NSObject subclass in Swift: hash vs hashValue, isEqual vs ==

Spread the love

Question Description

When subclassing NSObject in Swift, should you override hash or implement Hashable? Also, should you override isEqual: or implement ==?

Practice As Follows

NSObject already conforms to the Hashable protocol:

extension NSObject : Equatable, Hashable {
    /// The hash value.
    /// **Axiom:** `x == y` implies `x.hashValue == y.hashValue`
    /// - Note: the hash value is not guaranteed to be stable across
    ///   different invocations of the same program.  Do not persist the
    ///   hash value across program runs.
    public var hashValue: Int { get }

public func ==(lhs: NSObject, rhs: NSObject) -> Bool

I could not find an official reference, but it seems that hashValue
calls the hash method from NSObjectProtocol, and == calls the
isEqual: method (from the same protocol). See update at the
end of the answer!

For NSObject subclasses, the correct way seems to be
to override hash and isEqual:, and here is an experiment which
demonstrates that:

1. Override hashValue and ==

class ClassA : NSObject {
    let value : Int

    init(value : Int) {
        self.value = value

    override var hashValue : Int {
        return value

func ==(lhs: ClassA, rhs: ClassA) -> Bool {
    return lhs.value == rhs.value

Now create two different instances of the class which are considered
“equal” and put them into a set:

let a1 = ClassA(value: 13)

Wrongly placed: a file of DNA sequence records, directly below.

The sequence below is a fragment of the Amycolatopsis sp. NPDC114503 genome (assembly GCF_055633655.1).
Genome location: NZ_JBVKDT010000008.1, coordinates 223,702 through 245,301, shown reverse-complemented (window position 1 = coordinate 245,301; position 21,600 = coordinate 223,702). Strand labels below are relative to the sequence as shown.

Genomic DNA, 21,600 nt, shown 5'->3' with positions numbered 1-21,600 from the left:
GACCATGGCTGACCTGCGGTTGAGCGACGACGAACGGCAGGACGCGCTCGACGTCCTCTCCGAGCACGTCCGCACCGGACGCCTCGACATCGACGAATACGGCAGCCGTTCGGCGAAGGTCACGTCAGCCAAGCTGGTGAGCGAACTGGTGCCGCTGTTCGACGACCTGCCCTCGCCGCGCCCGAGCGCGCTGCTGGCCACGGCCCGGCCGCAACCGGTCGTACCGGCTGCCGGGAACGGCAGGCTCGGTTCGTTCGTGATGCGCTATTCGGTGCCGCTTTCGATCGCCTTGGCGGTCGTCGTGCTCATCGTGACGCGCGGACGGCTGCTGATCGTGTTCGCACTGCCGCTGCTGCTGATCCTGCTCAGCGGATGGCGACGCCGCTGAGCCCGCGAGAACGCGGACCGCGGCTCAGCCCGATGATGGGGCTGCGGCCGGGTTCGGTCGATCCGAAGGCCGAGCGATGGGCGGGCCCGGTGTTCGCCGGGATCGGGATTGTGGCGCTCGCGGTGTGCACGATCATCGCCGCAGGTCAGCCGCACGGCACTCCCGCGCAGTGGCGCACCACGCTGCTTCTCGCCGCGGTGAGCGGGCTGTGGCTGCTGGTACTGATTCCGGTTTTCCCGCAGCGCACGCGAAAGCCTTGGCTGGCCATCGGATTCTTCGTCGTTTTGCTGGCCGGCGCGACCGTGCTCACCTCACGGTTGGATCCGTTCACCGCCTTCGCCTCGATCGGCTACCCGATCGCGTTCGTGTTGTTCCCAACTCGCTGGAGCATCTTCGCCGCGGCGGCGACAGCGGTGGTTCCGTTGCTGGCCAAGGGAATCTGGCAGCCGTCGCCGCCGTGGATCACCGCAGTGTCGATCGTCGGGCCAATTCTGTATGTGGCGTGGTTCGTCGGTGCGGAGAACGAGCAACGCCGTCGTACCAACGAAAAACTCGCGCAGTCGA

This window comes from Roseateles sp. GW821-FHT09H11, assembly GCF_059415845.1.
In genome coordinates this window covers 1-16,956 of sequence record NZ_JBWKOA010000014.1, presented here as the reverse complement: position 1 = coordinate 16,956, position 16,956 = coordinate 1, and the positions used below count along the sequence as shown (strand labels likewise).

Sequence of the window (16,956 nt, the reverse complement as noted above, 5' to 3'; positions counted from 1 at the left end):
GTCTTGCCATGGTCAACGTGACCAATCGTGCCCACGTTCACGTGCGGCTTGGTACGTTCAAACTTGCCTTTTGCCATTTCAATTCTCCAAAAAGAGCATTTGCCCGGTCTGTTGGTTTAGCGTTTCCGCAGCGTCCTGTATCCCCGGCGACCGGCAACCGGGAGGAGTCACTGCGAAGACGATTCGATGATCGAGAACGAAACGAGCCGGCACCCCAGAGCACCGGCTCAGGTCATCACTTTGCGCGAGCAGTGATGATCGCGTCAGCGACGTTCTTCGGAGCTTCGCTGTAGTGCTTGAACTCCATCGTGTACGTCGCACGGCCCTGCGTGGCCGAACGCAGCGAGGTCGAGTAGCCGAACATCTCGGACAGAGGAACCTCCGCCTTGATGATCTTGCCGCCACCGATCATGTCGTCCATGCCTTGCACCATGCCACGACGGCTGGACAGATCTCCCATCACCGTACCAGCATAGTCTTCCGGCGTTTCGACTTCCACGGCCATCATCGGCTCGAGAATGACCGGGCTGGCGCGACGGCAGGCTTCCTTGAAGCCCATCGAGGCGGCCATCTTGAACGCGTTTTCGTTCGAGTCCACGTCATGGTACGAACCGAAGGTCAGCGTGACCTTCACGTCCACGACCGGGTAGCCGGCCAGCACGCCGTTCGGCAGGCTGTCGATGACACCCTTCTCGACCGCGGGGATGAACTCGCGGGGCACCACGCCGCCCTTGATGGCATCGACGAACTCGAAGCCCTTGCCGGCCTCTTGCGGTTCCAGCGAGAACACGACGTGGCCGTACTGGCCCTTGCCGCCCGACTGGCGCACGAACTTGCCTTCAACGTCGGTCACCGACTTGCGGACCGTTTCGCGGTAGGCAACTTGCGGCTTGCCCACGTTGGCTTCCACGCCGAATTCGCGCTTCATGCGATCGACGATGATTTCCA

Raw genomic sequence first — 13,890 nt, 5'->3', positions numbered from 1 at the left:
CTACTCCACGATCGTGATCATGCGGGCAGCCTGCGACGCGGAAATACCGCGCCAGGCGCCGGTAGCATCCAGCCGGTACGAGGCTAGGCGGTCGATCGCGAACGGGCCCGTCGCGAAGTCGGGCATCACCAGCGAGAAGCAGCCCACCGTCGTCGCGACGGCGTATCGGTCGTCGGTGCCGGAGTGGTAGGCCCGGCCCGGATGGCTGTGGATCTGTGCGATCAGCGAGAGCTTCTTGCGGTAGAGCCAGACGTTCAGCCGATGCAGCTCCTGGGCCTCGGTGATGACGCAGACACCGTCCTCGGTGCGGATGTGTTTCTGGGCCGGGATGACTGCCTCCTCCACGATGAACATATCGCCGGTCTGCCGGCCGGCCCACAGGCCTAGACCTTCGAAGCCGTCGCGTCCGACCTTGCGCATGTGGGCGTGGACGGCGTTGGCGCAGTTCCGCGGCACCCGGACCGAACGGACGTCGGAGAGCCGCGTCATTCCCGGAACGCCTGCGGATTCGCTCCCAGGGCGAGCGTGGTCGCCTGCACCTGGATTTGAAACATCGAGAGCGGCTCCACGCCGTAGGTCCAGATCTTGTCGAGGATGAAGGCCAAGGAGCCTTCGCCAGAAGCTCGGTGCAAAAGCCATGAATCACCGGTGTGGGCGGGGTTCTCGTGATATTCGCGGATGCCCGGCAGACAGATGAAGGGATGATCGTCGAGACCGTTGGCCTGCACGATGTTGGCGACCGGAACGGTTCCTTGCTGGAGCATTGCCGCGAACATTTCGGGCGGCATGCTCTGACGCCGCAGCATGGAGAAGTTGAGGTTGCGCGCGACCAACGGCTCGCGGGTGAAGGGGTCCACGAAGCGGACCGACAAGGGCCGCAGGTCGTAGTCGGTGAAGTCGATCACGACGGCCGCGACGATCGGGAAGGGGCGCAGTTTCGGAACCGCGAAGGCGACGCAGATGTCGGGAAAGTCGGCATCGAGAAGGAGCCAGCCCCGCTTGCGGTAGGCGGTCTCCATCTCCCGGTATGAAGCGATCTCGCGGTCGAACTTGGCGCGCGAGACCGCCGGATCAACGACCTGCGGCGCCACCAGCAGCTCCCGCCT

let a2 = ClassA(value: 13)

let nsSetA = NSSet(objects: a1, a2)
let swSetA = Set([a1, a2])

print(nsSetA.count) // 2
print(swSetA.count) // 2

As you can see, both NSSet and Set treat the objects as different.
This is not the desired result. Arrays have unexpected results as well:

let nsArrayA = NSArray(object: a1)
let swArrayA = [a1]

print(nsArrayA.indexOfObject(a2)) // 9223372036854775807 == NSNotFound
print(swArrayA.indexOf(a2)) // nil

Setting breakpoints or adding debug output reveals that the overridden
== operator is never called. I don’t know if this is a bug or
intended behavior.

2. Override hash and isEqual:

class ClassB : NSObject {
    let value : Int

    init(value : Int) {
        self.value = value

    override var hash : Int {
        return value

    override func isEqual(object: AnyObject?) -> Bool {
        if let other = object as? ClassB {
            return self.value == other.value
        } else {
            return false

For Swift 3, the definition of isEqual: changed to

override func isEqual(_ object: Any?) -> Bool { ... }

Now all results are as expected:

let b1 = ClassB(value: 13)
let b2 = ClassB(value: 13)

let nsSetB = NSSet(objects: b1, b2)
let swSetB = Set([b1, b2])

print(swSetB.count) // 1
print(nsSetB.count) // 1

let nsArrayB = NSArray(object: b1)
let swArrayB = [b1]

print(nsArrayB.indexOfObject(b2)) // 0
print(swArrayB.indexOf(b2)) // Optional(0)

Update: The behavior is now documented in
Interacting with Objective-C APIs
in the “Using Swift with Cocoa and Objective-C” reference:

The NSObject class only performs an identity comparison, so you should implement your own isEqual: method in classes that derive from the NSObject class.

As part of implementing equality for your class, be sure to implement the hash property according to the rules in Object comparison.

Leave a Comment

This site uses Akismet to reduce spam. Learn how your comment data is processed.